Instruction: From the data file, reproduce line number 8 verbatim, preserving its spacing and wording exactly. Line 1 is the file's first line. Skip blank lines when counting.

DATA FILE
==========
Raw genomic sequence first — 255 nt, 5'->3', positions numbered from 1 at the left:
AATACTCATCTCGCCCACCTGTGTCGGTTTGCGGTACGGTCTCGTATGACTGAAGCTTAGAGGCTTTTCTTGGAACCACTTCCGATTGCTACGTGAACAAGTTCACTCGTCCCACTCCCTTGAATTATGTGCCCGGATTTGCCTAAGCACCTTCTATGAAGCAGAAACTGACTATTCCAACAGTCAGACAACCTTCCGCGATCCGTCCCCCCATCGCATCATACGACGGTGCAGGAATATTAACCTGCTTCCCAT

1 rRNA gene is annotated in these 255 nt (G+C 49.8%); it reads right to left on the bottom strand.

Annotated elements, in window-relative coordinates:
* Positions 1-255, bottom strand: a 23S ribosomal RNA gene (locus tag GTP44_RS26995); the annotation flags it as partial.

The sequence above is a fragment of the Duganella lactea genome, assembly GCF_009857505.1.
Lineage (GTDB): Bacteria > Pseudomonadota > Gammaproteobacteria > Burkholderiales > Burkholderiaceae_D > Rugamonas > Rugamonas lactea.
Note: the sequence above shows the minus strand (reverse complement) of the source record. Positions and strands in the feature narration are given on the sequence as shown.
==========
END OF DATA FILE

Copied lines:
Note: the sequence above shows the minus strand (reverse complement) of the source record. Positions and strands in the feature narration are given on the sequence as shown.